A fresh, light and pleasant natural scent.


I expected a whipped cream texture given the name of the product but it's a classic cream texture, nevertheless very pleasant, and not greasy.

For Who

All skin types, all ages.


– dehydrated skin,
– dry skin,
– discomfort,
– sensitized skins,
– dull skin.


I use it more often in the morning but you can use it morning and/or evening.
I take the equivalent of a pea size of cream using the spatula provided with it, and I apply it on my face and neck at the end of my routine, after my serums.
I wait for a few minutes and then apply my sunscreen.

Key Ingredients

The formula is very appealing at first sight, with many natural ingredients of interest to the skin, such as:

– antioxidant ingredients: white tea leaf extract (Camellia Sinensis Leaf Extract), rosemary leaf extract (Rosmarinus Officinalis Leaf Extract), rose oil (Rosa Damascena Flower Oil)
– moisturizing ingredients: natural low molecular weight hyaluronic acid (Sodium Hyaluronate), glycerin, sunflower oil (Helianthus Annuus Seed Oil), coconut extract (Cocos Nucifera Extract), shea butter (Butyrospermum Parkii Nut Butter),
– soothing ingredients: aloe vera (Aloe Barbadensis Leaf Juice), Kukui nut oil (Aleurites Moluccana Nut Oil), rose water (Rosa Damascena Flower Water),
vitamin C (Ascorbic Acid), which is anti-oxidant and gives the skin a glow,
rice extract to boost the complexion’s radiance and softening effect.

But I must admit that I’m a little disappointed by the lack of effective preservatives in the formula, which makes me doubt the stability of the cream in the medium term.
Indeed, the preservatives it contains (Sodium Phytate, Sodium Anisate, Alcohol) don’t extend the product being stable for a long time.


Aloe Barbadensis (Aloe Vera) Leaf Juice, Helianthus Annuus (Sunflower) Seed Oil*, Sodium Hyaluronate*, Diheptyl Succinate*, Capryloyl Glycerin/​Sebacic Acid Copolymer*, Glyceryl Stearate Citrate*, Cetearyl Alcohol*, Populus Tremuloides (Aspen) Bark Extract*, Rosa Damascena (Rose) Flower Water*, Aleurites Moluccana (Kukui) Nut Oil*, Glycerin*, Cetyl Palmitate*, Undecylenic Glycerides, Cocos Nucifera (Coconut) Extract, Oryza Sativa (Rice) Seed Extract, Camellia Sinensis (White Tea) Leaf Extract, Butyrospermum Parkii (Shea) Nut Butter, Propanediol, Myrothamnus Flabellifolia Extract, Ascorbic Acid, Eclipta Prostrata Extract, Melia Azadirachta Leaf Extract, Moringa Pterygosperma Seed Oil, Rosmarinus Officinalis (Rosemary) Leaf Extract, Rosa Damascena (Rose) Flower Oil, Sodium Phytate, Sodium Anisate, Glyceryl Caprylate, Xanthan Gum, Alcohol, Citric Acid.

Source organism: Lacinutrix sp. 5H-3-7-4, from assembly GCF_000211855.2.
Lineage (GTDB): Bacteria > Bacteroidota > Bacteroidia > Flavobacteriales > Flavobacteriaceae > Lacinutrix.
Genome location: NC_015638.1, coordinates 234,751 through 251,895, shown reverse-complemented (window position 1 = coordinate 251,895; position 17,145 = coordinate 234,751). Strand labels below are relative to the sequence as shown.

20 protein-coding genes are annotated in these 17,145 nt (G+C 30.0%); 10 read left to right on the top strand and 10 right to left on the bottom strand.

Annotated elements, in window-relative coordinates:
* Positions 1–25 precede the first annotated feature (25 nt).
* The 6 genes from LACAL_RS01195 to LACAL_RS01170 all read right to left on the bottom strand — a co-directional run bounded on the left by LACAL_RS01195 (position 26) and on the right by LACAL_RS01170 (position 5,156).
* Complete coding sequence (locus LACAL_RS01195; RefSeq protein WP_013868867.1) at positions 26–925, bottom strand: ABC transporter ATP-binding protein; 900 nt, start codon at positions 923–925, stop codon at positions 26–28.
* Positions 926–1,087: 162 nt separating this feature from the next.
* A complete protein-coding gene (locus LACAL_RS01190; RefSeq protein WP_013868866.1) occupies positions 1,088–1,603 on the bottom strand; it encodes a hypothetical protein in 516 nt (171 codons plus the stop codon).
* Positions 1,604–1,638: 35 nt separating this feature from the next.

*: Certified Organic

Ingredients not included

– parabens,
– phenoxyethanol,
– sodium laurel sulfate,
– phthalates,
– silicones,
– mineral oils,
– synthetic perfume,
– synthetic dye.

Shop for this product

Herbivore Botanicals Pink Cloud Rosewater Moisture Cream $48

Herbivore Botanicals Pink Cloud Rosewater Moisture Cream

Comments (6)

  1. Hi
    The product saying 12 to 18 months freshness, is not from date of manufacturing it’s from when they’re opened.
    Same for all creams and make up items with such info on their labels.

  2. 12 – 18 months is actually not that short at all, especially for natural clean brands. They often tend to be more close to 6 – 8 month. Some even 3 depending on the formalisation. Most people get through a daily moisturiser within 1-2 months of using as advised.

    • To be honest, for me, the issue was more about the choice of distributors here, as I mentioned in my post!
      I really feel like big distributors like Sephora are just not the best fit for these kind of brands… The consumers can’t be sure if the product they’re buying are fresh or if they’ve been sitting on the shelf for months, it’s just very difficult to know without asking the brand directly!

  3. Hi Bonnie,

    Great information and research. I’ve always been skeptical regarding manufacture dates on cosmetics. You are absolutely spot on with this. Manufacture date is indeed the correct point of gauging a products’ efficacy and safety. Most boutique brands do print such dates specifically on their products for this reason. Josh Rosebrook is staunch about it as is Ursa Major (two that I use a lot and partially for their disclosure on this). Bacterial growth in cosmetics is no joke and can be quite toxic in itself!

    Thanks again for the in depth and well presented information!

    Heidi Glaser